• From: Natasha Squires
  • Date: 14 Feb 1999
  • Subject: Minimum surface area of a tin can

What are the dimensions of a closed cylindrical tin can which holds a
volume of three litres using the minimum surface area of material
(ignoring any overlaps)?

Maths Help suggests:

This is a very common type of problem in calculus courses.
The first thing to do is to draw diagrams of the can and its net.
The unknown dimensions are the base radius r, and the height h.

Note that the curved side of the can opens out to a rectangle whose length
is the same as the circumference of the circular top (2*pi*r).
Apologies for typing "pi" instead of the Greek symbol!

Start by writing down what we know, namely that the volume is 3 litres
which is the same as 3000 cubic centimetres (let's decide to use cm as
our basic unit of measurement):
- - - - Equation (1)

Now write down what we are interested in. We want to find the minimum
surface area of the can. The surface area is made up of two circles plus
one rectangle. The formula is:

The standard technique to find the minimum (or maximum) value of a function
is equate the first derivative to zero. However, it is not possible
to differentiate the Area function shown above, because it contains
two variables, r and h. We must first eliminate one of the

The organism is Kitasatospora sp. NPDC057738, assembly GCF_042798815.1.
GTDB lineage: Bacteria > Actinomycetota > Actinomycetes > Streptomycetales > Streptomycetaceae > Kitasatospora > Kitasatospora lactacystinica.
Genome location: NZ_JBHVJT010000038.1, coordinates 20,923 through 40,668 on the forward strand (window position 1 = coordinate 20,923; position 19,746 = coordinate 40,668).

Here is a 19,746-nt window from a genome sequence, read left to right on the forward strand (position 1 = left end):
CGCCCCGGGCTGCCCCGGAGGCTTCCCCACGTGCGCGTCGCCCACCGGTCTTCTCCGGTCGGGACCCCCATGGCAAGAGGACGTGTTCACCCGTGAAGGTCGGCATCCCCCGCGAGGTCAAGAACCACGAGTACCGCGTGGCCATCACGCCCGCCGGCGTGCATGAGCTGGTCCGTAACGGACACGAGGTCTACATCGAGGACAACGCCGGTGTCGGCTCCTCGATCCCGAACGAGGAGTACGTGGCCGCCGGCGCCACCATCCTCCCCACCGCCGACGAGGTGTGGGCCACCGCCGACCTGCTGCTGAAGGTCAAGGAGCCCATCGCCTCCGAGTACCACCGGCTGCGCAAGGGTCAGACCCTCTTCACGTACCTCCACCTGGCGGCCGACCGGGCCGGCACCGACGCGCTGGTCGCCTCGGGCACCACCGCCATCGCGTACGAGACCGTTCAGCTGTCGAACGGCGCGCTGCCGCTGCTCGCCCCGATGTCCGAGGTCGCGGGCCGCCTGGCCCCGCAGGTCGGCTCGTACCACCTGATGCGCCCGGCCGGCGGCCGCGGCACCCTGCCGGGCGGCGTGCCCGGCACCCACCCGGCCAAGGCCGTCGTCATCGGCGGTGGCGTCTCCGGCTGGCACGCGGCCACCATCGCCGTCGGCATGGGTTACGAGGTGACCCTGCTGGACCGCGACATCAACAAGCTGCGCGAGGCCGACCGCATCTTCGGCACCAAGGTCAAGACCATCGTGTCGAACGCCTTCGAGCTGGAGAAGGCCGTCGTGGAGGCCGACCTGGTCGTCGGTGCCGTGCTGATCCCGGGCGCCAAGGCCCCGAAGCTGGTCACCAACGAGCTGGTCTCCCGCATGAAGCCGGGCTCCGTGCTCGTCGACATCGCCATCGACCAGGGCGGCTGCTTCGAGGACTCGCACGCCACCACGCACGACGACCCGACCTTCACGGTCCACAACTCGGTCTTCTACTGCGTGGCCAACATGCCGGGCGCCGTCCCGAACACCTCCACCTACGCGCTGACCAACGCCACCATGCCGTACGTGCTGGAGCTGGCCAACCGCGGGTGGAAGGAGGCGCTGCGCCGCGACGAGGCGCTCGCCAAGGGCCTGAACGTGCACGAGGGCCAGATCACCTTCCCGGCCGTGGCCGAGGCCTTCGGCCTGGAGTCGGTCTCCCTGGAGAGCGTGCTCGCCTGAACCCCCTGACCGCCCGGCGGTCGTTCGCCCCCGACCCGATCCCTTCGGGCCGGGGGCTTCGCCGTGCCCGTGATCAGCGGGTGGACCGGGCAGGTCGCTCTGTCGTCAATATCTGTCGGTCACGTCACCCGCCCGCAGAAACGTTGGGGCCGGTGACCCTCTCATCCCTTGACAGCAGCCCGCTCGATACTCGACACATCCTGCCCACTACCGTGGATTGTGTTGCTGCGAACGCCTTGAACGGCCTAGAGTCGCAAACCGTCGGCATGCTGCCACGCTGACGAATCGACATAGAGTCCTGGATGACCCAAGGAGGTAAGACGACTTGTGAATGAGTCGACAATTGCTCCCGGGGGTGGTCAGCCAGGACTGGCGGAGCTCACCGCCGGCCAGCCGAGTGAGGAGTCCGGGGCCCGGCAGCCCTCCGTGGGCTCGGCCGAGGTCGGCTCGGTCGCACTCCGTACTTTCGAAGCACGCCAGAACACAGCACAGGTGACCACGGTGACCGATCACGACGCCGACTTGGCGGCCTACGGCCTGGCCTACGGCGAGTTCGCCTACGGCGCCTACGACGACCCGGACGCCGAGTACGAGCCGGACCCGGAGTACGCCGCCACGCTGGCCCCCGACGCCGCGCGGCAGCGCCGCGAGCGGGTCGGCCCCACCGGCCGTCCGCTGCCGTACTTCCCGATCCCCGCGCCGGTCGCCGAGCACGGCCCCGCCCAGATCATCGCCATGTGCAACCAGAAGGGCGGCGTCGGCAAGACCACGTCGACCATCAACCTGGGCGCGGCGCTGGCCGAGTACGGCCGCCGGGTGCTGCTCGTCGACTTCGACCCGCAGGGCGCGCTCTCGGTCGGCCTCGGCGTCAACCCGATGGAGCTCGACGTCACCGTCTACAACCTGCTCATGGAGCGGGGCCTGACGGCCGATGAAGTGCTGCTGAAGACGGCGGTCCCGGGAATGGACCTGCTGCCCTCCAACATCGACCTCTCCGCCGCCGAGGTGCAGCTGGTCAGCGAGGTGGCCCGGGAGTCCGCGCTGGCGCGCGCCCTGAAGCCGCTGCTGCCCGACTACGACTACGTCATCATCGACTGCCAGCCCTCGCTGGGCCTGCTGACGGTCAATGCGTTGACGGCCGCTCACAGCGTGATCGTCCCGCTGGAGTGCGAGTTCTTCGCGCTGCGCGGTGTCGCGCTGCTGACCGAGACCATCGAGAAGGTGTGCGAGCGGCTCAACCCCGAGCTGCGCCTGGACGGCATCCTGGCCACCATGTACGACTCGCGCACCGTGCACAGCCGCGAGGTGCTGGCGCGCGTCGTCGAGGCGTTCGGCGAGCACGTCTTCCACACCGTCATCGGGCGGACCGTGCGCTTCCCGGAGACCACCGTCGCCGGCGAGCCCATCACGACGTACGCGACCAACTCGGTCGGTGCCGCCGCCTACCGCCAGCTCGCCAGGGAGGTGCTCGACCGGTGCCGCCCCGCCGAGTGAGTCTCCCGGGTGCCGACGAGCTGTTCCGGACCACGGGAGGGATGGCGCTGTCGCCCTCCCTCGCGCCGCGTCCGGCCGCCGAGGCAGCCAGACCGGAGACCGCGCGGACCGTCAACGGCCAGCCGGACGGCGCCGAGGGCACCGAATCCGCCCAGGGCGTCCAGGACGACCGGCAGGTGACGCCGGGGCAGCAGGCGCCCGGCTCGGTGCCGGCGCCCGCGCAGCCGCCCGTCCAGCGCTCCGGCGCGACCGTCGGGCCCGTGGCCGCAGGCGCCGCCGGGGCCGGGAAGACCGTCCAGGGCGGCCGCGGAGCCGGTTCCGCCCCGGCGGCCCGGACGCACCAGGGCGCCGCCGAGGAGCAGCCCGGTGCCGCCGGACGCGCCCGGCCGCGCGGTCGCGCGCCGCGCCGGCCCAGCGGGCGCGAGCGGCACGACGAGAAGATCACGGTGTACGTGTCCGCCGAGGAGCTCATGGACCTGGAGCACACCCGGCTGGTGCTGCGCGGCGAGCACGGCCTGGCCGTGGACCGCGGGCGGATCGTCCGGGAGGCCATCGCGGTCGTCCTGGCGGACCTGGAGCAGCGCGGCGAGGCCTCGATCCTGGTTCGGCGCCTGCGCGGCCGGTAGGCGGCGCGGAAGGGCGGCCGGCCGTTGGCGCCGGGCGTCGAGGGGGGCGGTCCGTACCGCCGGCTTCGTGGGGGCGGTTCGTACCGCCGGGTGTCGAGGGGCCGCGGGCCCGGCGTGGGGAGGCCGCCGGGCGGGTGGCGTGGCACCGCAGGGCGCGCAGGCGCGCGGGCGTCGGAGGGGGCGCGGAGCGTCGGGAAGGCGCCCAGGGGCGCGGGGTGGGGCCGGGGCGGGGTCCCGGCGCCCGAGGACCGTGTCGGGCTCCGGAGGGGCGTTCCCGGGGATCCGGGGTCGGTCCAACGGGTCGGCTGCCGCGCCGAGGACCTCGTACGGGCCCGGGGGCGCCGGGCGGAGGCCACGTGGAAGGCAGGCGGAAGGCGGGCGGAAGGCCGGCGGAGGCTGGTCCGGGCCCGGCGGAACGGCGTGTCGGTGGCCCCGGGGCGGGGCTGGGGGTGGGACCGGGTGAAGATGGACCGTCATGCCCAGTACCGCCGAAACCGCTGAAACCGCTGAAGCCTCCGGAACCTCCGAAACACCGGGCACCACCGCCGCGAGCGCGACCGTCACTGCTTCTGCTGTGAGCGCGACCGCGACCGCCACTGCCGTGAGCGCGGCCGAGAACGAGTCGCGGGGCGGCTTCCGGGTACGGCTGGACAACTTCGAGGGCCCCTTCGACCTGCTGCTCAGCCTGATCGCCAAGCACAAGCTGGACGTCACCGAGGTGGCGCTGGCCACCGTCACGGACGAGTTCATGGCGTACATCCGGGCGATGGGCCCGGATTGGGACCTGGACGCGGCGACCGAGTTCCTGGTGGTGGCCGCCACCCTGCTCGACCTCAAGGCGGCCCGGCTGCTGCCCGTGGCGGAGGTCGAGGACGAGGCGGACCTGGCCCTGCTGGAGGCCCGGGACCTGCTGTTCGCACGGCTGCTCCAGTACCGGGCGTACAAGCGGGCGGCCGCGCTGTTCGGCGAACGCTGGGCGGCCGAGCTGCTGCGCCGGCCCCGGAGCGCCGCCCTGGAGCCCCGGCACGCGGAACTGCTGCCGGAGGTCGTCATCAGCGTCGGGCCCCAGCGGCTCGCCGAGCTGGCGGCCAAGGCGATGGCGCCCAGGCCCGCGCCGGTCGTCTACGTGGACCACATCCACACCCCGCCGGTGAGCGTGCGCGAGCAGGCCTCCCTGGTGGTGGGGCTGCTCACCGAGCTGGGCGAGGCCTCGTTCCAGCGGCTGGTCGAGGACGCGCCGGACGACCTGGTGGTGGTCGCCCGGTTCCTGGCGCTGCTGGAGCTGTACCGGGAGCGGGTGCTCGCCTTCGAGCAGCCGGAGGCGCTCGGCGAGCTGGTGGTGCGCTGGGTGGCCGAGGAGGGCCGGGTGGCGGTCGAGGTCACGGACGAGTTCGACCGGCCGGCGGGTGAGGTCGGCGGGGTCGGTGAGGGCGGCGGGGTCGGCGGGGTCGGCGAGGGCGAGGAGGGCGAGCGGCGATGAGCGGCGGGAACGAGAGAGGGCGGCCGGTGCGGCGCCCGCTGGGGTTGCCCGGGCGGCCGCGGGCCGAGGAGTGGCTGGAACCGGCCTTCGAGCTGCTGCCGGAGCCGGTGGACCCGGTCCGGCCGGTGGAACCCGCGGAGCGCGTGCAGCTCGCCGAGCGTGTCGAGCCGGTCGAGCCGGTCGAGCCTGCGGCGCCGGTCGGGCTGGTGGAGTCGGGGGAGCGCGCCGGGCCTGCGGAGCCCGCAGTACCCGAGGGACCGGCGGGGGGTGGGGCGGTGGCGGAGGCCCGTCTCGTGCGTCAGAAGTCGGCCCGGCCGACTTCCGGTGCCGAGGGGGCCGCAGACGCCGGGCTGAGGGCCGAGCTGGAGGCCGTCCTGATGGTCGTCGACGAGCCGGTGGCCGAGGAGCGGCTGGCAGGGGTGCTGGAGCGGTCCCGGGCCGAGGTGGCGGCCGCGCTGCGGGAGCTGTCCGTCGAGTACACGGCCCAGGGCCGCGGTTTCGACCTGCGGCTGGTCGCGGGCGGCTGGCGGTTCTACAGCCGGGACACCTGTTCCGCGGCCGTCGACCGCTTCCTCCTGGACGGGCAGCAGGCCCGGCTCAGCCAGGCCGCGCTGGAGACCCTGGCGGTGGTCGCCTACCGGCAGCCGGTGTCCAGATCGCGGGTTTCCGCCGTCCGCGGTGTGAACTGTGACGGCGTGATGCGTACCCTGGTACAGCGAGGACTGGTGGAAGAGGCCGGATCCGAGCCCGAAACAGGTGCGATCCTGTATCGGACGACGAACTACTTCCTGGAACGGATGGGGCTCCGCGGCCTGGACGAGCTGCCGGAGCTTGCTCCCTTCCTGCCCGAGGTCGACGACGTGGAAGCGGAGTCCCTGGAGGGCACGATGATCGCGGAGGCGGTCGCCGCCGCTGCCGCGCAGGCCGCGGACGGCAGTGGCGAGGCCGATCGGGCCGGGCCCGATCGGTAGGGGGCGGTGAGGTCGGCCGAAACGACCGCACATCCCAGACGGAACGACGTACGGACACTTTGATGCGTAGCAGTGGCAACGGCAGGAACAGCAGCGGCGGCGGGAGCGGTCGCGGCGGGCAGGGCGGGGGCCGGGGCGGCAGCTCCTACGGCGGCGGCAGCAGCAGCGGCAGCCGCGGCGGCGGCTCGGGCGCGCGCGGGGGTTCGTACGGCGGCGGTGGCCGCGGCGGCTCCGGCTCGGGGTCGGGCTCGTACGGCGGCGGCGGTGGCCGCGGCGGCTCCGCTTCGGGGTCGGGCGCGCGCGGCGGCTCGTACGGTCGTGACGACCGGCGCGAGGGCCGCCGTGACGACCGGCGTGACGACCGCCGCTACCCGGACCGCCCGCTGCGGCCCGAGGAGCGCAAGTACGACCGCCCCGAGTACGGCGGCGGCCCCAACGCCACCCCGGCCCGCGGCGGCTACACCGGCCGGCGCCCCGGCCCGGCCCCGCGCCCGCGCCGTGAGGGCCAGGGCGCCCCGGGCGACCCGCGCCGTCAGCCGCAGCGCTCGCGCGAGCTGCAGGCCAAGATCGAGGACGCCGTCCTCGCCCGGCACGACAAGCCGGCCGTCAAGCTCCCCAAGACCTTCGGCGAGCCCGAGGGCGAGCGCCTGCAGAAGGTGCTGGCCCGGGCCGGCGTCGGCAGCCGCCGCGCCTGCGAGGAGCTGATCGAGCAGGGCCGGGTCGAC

variables. Look back at the Volume equation (1). Make h the subject:
- - - - Equation (2)
and substitute for h in the Area equation, giving:

The area A is now given as a function of one variable only (r).
We can now differentiate it with respect to r, giving:

The minimum surface area will be given when dA/dr=0. Solve this for r:

Now that we know what r is, we can substitute it back into Equation (2)
to find the corresponding value of h:

So the dimensions of the can which will hold 3 litres using the minimum
surface area of material are:

It is worth checking these values in the original volume equation
to show that pi * 7.8162 * 15.632 = 3000


We have not actually proved that the surface area is a minimum when
the can has these dimensions. There are two ways of doing this:

(i) Go back to the equation for dA/dr. Remember that dA/dr tells you
the gradient. If dA/dr is negative for a value of r slightly to the left
of the optimum value (say r=7.5), and dA/dr is positive for a value of r
slightly to the right of the optimum value (say r=8.0), then the area
function decreases, reaches a minimum, and increases. (Check this!)

(ii) If the second derivative is positive at the optimum point,
then the point is a minimum. (Check this, by finding d2A/dx2
and evaluating it at r=7.816)


It is an interesting result that the optimum dimensions of a closed
cylinder are always when the height is twice the base radius, or
height = base diameter. How many tin cans in real life actually have
this optimal shape?

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